• A plasma glucose value of 126 mg/dL or more, after a person has fasted for 8 hours.

  • An oral glucose tolerance test (OGTT) plasma glucose value of 200 mg/dL or more in the blood sample, taken 2 hours after a person has consumed a drink containing 75 grams of glucose dissolved in water. This test, taken in a laboratory or the doctor's office, measures plasma glucose at timed intervals over a 3-hour period.

Gestational diabetes is diagnosed based on plasma glucose values measured during the OGTT. Glucose levels are normally lower during pregnancy, so the threshold values for diagnosis of diabetes in pregnancy are lower. If a woman has two plasma glucose values meeting or exceeding any of the following numbers, she has gestational diabetes: a fasting plasma glucose level of 95 mg/dL, a 1-hour level of 180 mg/dL, a 2-hour level of 155 mg/dL, or a 3-hour level of 140 mg/dL. (Source: excerpt from Diabetes Overview: NIDDK)

If you are 45 years old or older, you need to get tested for diabetes, even if you do not have any of the risk factors listed below. If you are younger than 45 and have one or more risk factors, you should also get tested. Ask your doctor for a fasting blood glucose test. The results of this blood test will tell your doctor how much glucose is in your blood. Your doctor may ask you to have the test twice.

Even if your blood glucose level is normal and you have no risk factors, if you are over 45, you may need to remind your doctor to check your blood glucose again in 3 years. If you have at least one of the risk factors below, have your blood checked more frequently. (Source: excerpt from Am I at Risk for Type 2 Diabetes: NIDDK)

A Lower Number To Diagnose Diabetes The expert committee also recommended a lower fasting plasma glucose (FPG) value to diagnose diabetes. The new FPG value is 126 milligrams per deciliter (mg/dL) or greater, rather than 140 mg/dL or greater. This recommendation was based on a review of the results of more than 15 years of research. This research showed that a fasting blood glucose of 126 mg/dL or greater is associated with an increased risk of diabetes complications affecting the eyes, nerves, and kidneys. When diagnosis was based on a blood glucose value of 140 mg/dL or greater, these complications often developed before the diagnosis of diabetes. The experts believe that earlier diagnosis and treatment can prevent or delay the costly and burdensome complications of diabetes.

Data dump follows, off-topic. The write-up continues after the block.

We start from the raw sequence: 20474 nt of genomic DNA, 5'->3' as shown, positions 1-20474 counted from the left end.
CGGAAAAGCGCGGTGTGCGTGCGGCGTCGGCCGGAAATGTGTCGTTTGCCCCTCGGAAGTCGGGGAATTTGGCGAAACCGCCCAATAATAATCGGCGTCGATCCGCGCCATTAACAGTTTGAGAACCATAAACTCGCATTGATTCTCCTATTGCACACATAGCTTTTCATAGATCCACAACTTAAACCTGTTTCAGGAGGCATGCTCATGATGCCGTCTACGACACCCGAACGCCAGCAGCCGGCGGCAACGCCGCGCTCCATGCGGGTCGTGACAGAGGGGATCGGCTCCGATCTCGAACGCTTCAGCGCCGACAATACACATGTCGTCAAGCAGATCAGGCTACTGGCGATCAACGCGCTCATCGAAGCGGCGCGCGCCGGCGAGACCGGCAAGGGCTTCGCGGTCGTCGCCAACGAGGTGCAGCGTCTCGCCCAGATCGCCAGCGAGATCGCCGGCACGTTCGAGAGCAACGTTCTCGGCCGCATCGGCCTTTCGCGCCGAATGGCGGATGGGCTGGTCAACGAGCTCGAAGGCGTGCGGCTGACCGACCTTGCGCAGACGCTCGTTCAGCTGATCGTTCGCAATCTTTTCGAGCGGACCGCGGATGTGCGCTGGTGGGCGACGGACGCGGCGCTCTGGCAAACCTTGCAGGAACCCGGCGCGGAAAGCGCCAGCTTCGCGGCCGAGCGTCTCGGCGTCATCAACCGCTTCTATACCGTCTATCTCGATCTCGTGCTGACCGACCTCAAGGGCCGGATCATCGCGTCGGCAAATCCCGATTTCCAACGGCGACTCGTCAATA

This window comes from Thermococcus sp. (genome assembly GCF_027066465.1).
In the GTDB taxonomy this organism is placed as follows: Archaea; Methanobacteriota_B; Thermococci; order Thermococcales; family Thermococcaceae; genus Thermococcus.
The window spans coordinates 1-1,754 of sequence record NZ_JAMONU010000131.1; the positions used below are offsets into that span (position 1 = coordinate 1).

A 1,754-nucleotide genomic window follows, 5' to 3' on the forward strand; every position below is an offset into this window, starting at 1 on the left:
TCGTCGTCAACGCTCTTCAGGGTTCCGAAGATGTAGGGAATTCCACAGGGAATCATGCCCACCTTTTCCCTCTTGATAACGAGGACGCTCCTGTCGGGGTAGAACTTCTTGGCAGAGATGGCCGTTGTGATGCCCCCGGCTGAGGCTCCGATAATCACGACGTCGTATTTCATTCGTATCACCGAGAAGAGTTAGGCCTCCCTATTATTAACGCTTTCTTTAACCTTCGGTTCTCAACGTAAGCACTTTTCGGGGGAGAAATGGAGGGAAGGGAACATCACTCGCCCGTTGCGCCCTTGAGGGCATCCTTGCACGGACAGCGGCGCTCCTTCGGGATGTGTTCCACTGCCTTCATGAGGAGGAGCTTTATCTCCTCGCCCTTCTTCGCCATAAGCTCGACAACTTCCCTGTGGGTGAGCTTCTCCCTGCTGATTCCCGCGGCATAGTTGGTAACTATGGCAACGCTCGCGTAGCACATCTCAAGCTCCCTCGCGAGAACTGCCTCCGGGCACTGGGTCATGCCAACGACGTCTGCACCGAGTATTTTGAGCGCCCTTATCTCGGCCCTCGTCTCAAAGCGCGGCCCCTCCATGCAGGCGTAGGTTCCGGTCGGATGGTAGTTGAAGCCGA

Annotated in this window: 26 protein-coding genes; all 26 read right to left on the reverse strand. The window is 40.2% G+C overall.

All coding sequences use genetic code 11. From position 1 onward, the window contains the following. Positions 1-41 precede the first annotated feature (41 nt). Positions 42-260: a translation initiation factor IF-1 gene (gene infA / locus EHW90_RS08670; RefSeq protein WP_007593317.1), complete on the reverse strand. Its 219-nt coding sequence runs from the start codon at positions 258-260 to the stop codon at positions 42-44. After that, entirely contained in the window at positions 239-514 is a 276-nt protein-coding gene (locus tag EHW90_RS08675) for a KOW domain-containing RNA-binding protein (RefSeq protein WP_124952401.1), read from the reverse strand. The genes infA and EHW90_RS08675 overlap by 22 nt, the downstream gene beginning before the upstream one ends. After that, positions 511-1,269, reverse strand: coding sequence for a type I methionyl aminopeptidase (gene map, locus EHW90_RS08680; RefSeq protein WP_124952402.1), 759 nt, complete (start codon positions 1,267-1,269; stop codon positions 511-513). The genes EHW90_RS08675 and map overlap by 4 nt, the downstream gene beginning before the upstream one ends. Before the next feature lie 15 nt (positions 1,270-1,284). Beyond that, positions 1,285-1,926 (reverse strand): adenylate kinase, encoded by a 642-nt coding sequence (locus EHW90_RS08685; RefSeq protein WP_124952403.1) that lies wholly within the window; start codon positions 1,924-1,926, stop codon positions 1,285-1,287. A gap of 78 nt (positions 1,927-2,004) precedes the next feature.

The prior criteria for diagnosing diabetes relied heavily on performing an oral glucose tolerance test (OGTT). In this test, the person must come in fasting, drink a glucose syrup, and have a blood sample taken 2 hours later. This complicated procedure made detection and diagnosis of diabetes a difficult and cumbersome process, and the expert committee recommended that it be eliminated from clinical use. The change to using fasting plasma glucose for determining the presence of diabetes will make detection and diagnosis of diabetes more routine. The fasting value can be easily obtained during routine physician visits, in clinics at the place of employment, and other situations. Currently, about 5 to 6 million adults in the United States have diabetes but do not know it. The simpler testing method of measuring fasting glucose should help identify these people so they can benefit from treatment sooner. (Source: excerpt from Diabetes Diagnosis: NIDDK)

The committee states that diabetes can be detected by any of three positive tests. To confirm the diagnosis, there must be a second positive test on a different day.

  • A casual plasma glucose level (taken at any time of day) of 200 mg/dL or greater when the symptoms of diabetes are present.

  • A fasting plasma glucose value of 126 mg/dL or greater.

  • An OGTT value in the blood of 200 mg/dL or greater measured at the 2-hour interval.

As mentioned above, the committee recommended that the OGTT not be used. (Source: excerpt from Diabetes Diagnosis: NIDDK)

The new diagnostic criteria for diabetes include the following changes: